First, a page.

"We live out in the country, Betty, I warn you," said the voluble Bobby. "But it has its compensations. You'll like it."

Betty, a stranger to Washington, decided that the Willard must be a country hotel. It would be like Uncle Dick, she knew, to shun the heart of the city and establish himself somewhere where he could see green fields the first thing every morning.

"What is Fort Myer?" she asked with lively curiosity, as the car began to climb a steep grade. "Is that where they had training camps during the war?"

"Right," said Bobby. "It's an army post, you know. See, here are some of the officers' houses. I only hope we live here when Louise and I are eighteen—they give the most heavenly dances and parties."

Betty looked with interest at the neat houses they were passing. The names of the officers were conspicuously tacked on the doorsteps, and there was a general air of orderliness and military spic and spanness about the very gravel roads. Occasionally a dust-colored car shot past them filled with men in uniform.

"Do you ride?" asked Betty suddenly. "Uncle Dick has always wanted me to learn, but I've never had a good chance."

"Well, you can begin to-morrow morning," Bobby informed her. "We've three ponies that are fine under the saddle. Betty, I do wish you'd make up your mind to live in Washington this winter. There's no reason in the world why you shouldn't, and we were talking it over last night, making plans for you."

"Why! that's entirely as Uncle Dick says," returned Betty, surprised. "I haven't any say in the matter."

Bobby shot a triumphant glance toward the other girls.

"He said he hadn't much right to dictate, but I told him I knew better," she said with satisfaction. "He wants you as much as we do, and that's considerable, you know."

Again a wave of doubt swept over Betty. Uncle Dick had said he had not much right to dictate! When he was her only living relative!

"Uncle hasn't a fever or anything, has he?" she asked apprehensively. "I mean the injury to his foot hasn't, it didn't—" she floundered.

"Oh, that old hurt to his head never amounted to anything," declared Bobby with convincing carelessness. "No, indeed, he's perfectly well except for the crutches, and the doctor says keeping him indoors for a few days will give him a much-needed rest."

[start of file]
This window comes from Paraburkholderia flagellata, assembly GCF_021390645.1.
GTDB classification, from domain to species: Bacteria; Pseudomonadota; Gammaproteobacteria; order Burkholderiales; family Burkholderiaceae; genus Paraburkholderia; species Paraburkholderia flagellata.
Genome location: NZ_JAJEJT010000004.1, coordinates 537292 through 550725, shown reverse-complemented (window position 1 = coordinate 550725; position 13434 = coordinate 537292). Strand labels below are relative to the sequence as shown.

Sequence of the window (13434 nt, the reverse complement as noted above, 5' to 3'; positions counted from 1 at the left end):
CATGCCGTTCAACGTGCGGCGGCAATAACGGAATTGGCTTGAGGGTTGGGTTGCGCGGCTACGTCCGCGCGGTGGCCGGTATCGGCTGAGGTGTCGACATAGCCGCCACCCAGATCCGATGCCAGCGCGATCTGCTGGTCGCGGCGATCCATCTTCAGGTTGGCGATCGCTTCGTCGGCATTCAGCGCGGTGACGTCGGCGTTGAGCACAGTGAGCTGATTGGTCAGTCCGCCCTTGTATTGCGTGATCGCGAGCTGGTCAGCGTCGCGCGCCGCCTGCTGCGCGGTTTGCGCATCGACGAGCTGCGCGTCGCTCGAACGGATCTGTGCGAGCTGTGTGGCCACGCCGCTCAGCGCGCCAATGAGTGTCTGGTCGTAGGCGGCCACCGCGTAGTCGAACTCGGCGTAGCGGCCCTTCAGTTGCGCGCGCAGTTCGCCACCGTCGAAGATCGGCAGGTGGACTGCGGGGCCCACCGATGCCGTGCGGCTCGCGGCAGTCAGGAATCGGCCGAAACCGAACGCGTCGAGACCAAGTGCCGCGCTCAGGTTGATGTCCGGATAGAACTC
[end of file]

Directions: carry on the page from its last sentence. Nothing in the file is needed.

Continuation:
Betty recalled the accident in which her uncle had been stunned when he had slipped down a bank into an excavation made along a road on which they had been driving. Bobby evidently referred to that old injury.

"Now you can begin to watch for the house," said the silent Esther, as Carter swung the car around another curve in the beautiful road. "I don't see why I couldn't have been named Virginia!"

"Esther has a personal grievance because she's the only one of us born in the South, and she had to be named for an aunt like the rest of us," laughed Bobby. "Every tenth girl you meet down here seems to be named Virginia."

"But was she born in Virginia?" asked Betty. "Where did you live then?"

Bobby stared. Then she laughed.

"Oh, I see," she said. "We lived at Fairfields. Of course you know that. But, like so many friends, you have always thought of us as living in Washington. We're in Virginia, Betty, didn't you know that?"

"No." Betty's puzzlement was plainly written on her face.

"When we crossed the bridge, we left the District of Columbia," explained Bobby. "Of course we're very close to the line, but still we are not in Washington."

"There's the house!" exclaimed Louise. "I wonder if mother got back from shopping. I don't see her on the porch."

Betty saw a beautiful white house, dazzlingly white against a background of dark trees, with a broad lawn in front circled by a wide white driveway. A terraced garden at the side with a red brick walk was arranged with wicker chairs and tables and a couple of swings protected with gay striped awnings. It was a typical Southern mansion in perfect order, and Betty reveled in its architectural perfections even while she told herself that it did not look in the slightest like a hotel. What was it Bobby had called her home? "Fairfields"—that was it; and she, Betty, wanted to go to the Willard. Had they made a mistake and brought her to the wrong place?

There was no time to ask for explanations, however. The girls swept her out of the car and up the low steps through the beautiful doorway. A well-trained man servant closed the door noiselessly, and the three bore Betty across the wide hall into a room lined with books and boasting three or four built-in window seats, in one of which a gentleman was reading.

"We found her! Here she is!" shouted the irrepressible Bobby. "Don't tell us we can't pick a girl named Betty out of a crowd!"

The gentleman closed his book, and, steadying himself with a cane lying near by, rose slowly. There was no recognition in the gaze he fastened on Betty, and she for her part hung back, staring wildly.

"You're not Uncle Dick!" she gasped accusingly.